It's difficult for me to tell whether this horse's issues are "fixable" and worth sticking around for...or if this is just a world of hurt waiting to happen.

tinyliny 06-26-2012 03:40 PM

First of all, they should be paying you for making their horse a better horse. you are essentially "training" it. They should be darn grateful to have a lessee like yourself. They don't come along every day. They could have their mare in such worse hands!

maybe talk to them that you want to take care of the shoeing yourself. renogotiate the fee to exclude hoof care, then you can do it on your own.

As for the bucking, if the horse won't lift one foot (the rear?) it could mean her pelvis/back area is out in some way, as lifting that last foot means bearing weight, perhaps, on the bad area. Maybe spring for a chiro visit.

I could not deal with a hrose that is bucking, just as most average riders cannot. They will have a hard time leasing her to anyone else if she is a bucker. I think you have grounds to renogotiate some of the fees.

I really don't have much advice on the bucking issure, sorry.

Daisy25 06-26-2012 03:51 PM

Thanks Tinyliny! I appreciate your kind words...

Quote:

Originally Posted by tinyliny (Post 1567317)

As for the bucking, if the horse won't lift one foot (the rear?) it could mean her pelvis/back area is out in some way, as lifting that last foot means bearing weight, perhaps, on the bad area.

The foot she won't lift is the right front - and she is very stiff on the left front....leading me to believe that the left front is actually the "problem". I don't see anything obvious (other than the stiffness)...but then again, i'm no professional.

I would LOVE to get a vet's opinion on it...but I can't imagine the owners will approve a vet visit if there's no "injury".

I wonder if they would be willing to re-negotiate?

Hmmm....

Well, heck - let's face it. If I were in a better position financially....I would go BUY a horse of my own and be done with all of the drama of leasing. Then I could treat MY horse the way *I* wanted. Proper farrier, vet, tack, training, etc....without worrying about somebody else's "ego" getting in the way of horse care.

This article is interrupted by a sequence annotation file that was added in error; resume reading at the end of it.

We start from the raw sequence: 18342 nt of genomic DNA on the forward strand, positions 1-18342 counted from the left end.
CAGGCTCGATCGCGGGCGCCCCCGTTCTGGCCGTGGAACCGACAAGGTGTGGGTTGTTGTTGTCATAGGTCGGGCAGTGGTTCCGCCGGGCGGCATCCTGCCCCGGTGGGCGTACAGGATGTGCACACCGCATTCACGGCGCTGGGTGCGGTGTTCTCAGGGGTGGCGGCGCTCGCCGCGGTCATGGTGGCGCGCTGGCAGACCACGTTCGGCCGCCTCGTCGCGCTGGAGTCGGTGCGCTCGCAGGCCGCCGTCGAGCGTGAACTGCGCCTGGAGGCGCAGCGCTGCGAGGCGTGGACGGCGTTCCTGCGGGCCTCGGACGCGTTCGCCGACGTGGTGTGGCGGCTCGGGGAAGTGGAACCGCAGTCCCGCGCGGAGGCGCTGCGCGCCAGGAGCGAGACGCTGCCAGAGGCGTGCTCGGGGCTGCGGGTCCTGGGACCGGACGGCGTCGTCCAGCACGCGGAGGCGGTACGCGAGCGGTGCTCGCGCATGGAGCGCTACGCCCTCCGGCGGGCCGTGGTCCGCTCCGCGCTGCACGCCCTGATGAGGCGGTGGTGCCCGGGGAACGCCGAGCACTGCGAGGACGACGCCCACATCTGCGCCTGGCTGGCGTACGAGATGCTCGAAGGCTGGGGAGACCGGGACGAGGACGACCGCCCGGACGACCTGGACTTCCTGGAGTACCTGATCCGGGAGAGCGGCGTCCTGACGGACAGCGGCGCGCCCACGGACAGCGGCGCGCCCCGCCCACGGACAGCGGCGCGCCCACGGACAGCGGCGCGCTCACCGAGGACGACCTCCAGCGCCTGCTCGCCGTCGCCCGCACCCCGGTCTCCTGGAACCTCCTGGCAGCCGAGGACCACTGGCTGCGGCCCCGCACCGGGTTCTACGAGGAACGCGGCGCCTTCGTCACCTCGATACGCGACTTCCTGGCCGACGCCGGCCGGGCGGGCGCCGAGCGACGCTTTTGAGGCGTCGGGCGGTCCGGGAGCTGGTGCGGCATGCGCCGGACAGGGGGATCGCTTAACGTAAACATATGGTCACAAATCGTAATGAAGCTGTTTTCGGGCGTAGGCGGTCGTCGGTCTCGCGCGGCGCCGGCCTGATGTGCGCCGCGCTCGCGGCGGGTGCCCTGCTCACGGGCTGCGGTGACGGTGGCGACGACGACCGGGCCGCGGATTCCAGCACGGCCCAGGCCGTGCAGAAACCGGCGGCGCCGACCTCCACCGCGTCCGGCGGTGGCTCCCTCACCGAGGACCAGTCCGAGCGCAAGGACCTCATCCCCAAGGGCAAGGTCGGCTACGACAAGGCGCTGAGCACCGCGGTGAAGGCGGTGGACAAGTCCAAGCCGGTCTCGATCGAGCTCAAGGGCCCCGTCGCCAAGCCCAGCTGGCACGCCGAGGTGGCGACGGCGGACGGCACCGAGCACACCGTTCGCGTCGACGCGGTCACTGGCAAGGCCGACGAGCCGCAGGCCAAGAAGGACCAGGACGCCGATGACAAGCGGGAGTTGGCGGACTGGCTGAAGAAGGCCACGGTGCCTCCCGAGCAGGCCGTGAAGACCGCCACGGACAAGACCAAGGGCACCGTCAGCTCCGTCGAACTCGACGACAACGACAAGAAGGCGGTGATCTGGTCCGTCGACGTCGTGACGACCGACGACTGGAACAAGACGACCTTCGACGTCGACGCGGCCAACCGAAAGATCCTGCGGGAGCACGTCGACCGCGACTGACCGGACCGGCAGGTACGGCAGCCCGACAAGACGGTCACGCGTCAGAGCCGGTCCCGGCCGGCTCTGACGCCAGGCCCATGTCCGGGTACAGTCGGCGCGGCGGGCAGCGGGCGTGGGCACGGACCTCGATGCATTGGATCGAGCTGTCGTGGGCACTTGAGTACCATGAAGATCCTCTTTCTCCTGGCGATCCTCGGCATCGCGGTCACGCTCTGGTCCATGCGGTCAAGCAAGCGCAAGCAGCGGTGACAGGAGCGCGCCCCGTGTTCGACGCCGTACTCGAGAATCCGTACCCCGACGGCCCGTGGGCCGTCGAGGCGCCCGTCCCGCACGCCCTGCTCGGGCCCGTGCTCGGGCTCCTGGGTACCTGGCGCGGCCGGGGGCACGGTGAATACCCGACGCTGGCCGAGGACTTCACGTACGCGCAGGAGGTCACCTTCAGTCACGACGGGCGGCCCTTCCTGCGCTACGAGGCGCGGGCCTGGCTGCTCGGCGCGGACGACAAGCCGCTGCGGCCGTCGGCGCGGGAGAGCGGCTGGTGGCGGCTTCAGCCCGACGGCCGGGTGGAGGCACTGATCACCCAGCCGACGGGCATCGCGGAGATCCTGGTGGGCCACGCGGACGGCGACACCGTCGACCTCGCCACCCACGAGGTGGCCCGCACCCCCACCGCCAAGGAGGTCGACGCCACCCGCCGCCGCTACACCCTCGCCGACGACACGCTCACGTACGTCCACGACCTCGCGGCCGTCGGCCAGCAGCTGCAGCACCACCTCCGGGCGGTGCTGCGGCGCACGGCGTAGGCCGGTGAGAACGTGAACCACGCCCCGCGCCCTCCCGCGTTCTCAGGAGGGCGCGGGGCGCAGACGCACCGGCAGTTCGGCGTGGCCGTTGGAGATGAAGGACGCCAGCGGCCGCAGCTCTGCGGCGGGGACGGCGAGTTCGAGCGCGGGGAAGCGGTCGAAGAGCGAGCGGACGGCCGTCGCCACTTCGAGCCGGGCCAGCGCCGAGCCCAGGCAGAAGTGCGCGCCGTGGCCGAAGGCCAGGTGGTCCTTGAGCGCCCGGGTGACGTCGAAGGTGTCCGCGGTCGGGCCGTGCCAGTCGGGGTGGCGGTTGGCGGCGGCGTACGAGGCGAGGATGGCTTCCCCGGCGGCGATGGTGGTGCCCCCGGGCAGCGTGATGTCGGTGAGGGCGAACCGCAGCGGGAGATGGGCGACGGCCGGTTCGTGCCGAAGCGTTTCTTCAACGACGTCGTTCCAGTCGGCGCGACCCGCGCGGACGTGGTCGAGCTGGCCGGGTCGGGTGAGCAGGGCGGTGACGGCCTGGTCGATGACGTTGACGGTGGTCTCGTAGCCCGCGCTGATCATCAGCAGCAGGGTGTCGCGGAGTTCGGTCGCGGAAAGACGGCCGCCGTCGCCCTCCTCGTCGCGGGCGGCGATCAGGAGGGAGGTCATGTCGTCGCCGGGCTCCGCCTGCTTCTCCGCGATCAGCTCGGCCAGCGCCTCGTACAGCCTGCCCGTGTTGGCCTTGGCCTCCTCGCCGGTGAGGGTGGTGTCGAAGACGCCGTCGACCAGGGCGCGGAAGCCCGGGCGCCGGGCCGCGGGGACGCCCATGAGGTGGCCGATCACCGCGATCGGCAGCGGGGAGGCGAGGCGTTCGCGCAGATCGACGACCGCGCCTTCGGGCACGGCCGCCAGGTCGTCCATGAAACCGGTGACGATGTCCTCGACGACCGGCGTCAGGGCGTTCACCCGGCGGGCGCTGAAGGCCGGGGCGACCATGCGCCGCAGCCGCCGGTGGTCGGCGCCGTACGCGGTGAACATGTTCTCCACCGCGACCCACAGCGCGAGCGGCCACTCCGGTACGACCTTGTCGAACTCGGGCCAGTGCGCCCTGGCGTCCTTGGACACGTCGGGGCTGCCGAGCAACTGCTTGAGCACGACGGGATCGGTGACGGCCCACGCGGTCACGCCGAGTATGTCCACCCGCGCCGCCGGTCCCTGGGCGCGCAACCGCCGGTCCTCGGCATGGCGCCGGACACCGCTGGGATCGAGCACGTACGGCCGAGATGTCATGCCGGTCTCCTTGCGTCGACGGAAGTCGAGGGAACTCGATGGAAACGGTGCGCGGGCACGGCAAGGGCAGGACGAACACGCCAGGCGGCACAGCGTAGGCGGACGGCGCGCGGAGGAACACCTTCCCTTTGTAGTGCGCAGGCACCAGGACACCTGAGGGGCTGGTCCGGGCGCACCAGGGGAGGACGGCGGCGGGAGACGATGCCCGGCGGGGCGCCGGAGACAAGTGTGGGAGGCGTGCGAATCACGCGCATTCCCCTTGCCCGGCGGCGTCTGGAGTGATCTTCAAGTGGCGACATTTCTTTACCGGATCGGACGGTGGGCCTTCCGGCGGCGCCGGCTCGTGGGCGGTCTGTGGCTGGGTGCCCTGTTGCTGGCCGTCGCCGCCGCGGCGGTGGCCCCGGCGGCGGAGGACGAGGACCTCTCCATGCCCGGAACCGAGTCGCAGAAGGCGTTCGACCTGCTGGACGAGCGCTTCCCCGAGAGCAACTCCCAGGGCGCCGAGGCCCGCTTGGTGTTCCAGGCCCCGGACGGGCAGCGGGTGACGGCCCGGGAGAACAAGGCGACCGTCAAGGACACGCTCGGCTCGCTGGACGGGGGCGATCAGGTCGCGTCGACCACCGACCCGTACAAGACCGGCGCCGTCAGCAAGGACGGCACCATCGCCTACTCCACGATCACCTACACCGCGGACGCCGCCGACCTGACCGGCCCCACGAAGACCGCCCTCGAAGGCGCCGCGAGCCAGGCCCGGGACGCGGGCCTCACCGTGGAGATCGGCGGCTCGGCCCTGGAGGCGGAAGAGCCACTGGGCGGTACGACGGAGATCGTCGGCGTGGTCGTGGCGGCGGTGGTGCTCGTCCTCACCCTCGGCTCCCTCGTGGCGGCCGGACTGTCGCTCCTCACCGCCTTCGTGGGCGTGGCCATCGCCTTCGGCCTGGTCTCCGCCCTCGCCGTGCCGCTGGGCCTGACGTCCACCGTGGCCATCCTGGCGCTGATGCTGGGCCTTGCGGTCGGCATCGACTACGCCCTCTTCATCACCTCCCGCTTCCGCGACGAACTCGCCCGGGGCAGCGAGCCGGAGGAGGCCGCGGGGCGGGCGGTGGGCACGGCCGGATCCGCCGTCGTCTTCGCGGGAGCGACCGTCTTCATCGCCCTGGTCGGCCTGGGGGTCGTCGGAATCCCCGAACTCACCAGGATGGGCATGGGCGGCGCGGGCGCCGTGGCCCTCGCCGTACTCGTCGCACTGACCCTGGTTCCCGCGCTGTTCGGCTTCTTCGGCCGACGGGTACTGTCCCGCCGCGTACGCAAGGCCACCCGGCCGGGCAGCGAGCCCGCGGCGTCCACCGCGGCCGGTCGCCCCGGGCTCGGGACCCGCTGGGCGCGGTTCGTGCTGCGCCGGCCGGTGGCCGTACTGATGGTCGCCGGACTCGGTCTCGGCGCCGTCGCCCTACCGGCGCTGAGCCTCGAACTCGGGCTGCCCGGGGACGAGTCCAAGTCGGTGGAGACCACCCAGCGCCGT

For now - I have to keep dreaming...

tinyliny 06-26-2012 04:05 PM

I really feel your position. I have been leasing since forever, with differen horse/owner combos. In general , I have been really lucky with the owners that I've worked wih. I always tell people who are considering leasing to look at the owners. A good relationship with them will be as important as the relationship with the horse. I take very good care of the horses I lease and I am proud to be a contributor to their health and growth, as you are doing. you are not without a leg to stand on in neogotiations.

natisha 06-26-2012 04:23 PM

Quote:

Originally Posted by tinyliny (Post 1567317)
First of all, they should be paying you for making their horse a better horse. you are essentially "training" it. They should be darn grateful to have a lessee like yourself. They don't come along every day. They could have their mare in such worse hands!

maybe talk to them that you want to take care of the shoeing yourself. renogotiate the fee to exclude hoof care, then you can do it on your own.

As for the bucking, if the horse won't lift one foot (the rear?) it could mean her pelvis/back area is out in some way, as lifting that last foot means bearing weight, perhaps, on the bad area. Maybe spring for a chiro visit.

I could not deal with a hrose that is bucking, just as most average riders cannot. They will have a hard time leasing her to anyone else if she is a bucker. I think you have grounds to renogotiate some of the fees.

I really don't have much advice on the bucking issure, sorry.

Agree, they should pay you.

Skyseternalangel 06-27-2012 05:03 AM

Offer to buy her?

Those kinds of owners aren't going to budge.. unless you flat out tell them you're paying the "farrier fees" toward and actual farrier instead of them but I think they'd break the lease then.

Worth a try though.